Obama was particularly effective and hard-nosed in explaining why he authorized the strike that killed an American citizen, Anwar Awlaki: “When a U.S. citizen goes abroad to wage war against America … his citizenship should no more serve as a shield than a sniper shooting down on an innocent crowd should be protected from a swat team.” Take that, Rand Paul.

There really was not much new in Obama’s speech; even his desire to close Guantanamo and transfer its detainees to prisons on the mainland has been often been expressed before—and is no closer to realization because of bipartisan opposition in Congress. He noted the difficulty of dealing with detainees who remain dangerous but cannot be convicted in a court of law—without offering any solution. All he said was: “I am confident that this legacy problem can be resolved, consistent with our commitment to the rule of law.” He also genuflected toward greater accountability for drone strikes but did not endorse any particular idea such as the creation of special courts; he simply said, “I look forward to actively engaging Congress to explore these — and other — options for increased oversight.”

There are some real changes associated with Obama’s speech, it seems, but, like much else in the war on terror, they remain classified, murky, and imperfectly understood by those of us who are not cleared to know the inner details. The Washington Post reports, for example, that Obama has issued a new directive limiting the use of drone strikes to targets that “pose a ‘continuing and imminent threat’ to the United States” and then only in instances where there is “near certainty” of no civilian casualties. His guidance apparently also includes a “preference” for the Department of Defense to play the lead role in drone strikes rather than the CIA. It’s not clear exactly what these changes portend, since, as Fred Kaplan has previously noted, the government’s definition of “imminent threat” is wide enough to include just about any al-Qaeda operative, whether he or she is actually about to attack the U.S. or not.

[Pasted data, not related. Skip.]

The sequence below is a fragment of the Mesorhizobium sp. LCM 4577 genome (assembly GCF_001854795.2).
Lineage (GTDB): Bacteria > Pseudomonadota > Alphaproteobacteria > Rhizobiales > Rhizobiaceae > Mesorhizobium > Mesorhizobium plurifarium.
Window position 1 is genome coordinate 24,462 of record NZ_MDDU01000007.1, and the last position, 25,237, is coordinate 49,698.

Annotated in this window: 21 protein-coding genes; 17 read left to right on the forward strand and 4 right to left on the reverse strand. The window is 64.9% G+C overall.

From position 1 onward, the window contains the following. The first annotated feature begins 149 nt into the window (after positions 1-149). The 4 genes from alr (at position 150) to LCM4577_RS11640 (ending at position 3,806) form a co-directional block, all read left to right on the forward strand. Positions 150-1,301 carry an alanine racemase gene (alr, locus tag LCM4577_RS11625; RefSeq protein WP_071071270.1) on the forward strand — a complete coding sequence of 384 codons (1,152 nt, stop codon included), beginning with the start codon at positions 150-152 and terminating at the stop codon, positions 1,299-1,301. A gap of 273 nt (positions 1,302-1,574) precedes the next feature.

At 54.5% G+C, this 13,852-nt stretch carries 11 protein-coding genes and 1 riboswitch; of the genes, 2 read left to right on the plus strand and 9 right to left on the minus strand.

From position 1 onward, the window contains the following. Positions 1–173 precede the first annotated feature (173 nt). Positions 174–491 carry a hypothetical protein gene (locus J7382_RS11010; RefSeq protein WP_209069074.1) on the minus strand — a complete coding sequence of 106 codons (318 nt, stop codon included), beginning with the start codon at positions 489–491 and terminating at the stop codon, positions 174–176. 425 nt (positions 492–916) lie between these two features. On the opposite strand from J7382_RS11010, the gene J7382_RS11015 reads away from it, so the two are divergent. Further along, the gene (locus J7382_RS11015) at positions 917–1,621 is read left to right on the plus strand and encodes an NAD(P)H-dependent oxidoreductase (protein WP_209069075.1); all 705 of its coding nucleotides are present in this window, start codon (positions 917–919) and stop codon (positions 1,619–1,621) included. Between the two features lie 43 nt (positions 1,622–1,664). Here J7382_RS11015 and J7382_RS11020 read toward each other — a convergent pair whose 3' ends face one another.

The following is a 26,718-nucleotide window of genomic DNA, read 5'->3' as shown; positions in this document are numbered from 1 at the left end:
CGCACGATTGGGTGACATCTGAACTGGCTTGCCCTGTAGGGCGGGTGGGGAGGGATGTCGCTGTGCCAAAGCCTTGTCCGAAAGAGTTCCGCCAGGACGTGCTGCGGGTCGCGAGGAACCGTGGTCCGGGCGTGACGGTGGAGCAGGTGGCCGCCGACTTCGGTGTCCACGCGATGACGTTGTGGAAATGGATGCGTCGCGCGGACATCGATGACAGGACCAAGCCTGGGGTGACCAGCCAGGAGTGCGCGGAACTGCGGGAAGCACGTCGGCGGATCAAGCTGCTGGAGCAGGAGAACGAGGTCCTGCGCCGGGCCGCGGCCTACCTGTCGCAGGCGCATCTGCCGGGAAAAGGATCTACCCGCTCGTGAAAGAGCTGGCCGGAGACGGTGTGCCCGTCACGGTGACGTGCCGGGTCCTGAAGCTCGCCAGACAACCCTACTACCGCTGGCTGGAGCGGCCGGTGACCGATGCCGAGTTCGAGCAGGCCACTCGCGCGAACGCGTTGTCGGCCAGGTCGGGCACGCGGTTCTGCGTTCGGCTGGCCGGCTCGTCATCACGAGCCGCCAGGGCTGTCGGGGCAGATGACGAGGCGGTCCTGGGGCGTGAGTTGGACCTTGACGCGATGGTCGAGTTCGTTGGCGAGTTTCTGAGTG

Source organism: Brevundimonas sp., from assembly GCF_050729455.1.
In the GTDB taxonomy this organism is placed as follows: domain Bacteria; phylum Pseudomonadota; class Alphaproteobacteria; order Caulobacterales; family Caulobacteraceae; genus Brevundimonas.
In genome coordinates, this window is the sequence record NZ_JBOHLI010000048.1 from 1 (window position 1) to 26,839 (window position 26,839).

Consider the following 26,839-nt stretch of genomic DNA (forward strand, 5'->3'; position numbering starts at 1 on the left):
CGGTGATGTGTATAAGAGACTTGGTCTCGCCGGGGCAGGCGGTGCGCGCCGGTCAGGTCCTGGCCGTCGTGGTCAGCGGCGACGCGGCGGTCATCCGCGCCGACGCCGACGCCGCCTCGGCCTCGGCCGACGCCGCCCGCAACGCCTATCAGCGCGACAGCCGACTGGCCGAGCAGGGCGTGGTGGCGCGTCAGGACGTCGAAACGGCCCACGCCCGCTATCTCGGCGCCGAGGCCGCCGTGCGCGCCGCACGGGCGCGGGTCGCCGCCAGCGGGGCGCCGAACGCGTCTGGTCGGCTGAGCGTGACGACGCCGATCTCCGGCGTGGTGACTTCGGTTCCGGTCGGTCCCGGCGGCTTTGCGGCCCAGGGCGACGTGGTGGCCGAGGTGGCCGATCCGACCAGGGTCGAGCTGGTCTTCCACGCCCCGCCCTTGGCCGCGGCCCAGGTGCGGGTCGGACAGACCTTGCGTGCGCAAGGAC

My own view is that drone strikes should not decrease while the threat from “al-Qaeda and Associated Movements” (to borrow the Obama administration’s parlance) remains as high as it is today—the threat coming no longer primarily from al-Qaeda Central but, as Obama noted, from its affiliates and from lone wolves inspired by its rhetoric. But at the same time, while I believe it is dangerous to reduce drone strikes, it is also misguided to believe that they can be the sum of our counter-terrorism efforts. We need to address, as Obama said, “the underlying grievances and conflicts that feed extremism, from North Africa to South Asia.” That doesn’t mean ending poverty, as his remarks implied, but rather effectively countering extremist propaganda and political organizing by helping moderate forces throughout the Muslim world to fight back. Unfortunately, this is an area where Obama, like Bush, has conspicuously fallen short.

Obama blandly noted that “unrest in the Arab World has also allowed extremists to gain a foothold in countries like Libya and Syria,” while conspicuously failing to note that it is his own administration’s lack of support for moderate forces—in the government of Libya and among the rebel factions of Syria—that has allowed extremists to come to the fore. Obama eloquently and rightly defended the need for foreign aid spending, but he announced no new steps to help embattled, pro-democratic forces in Libya or Syria.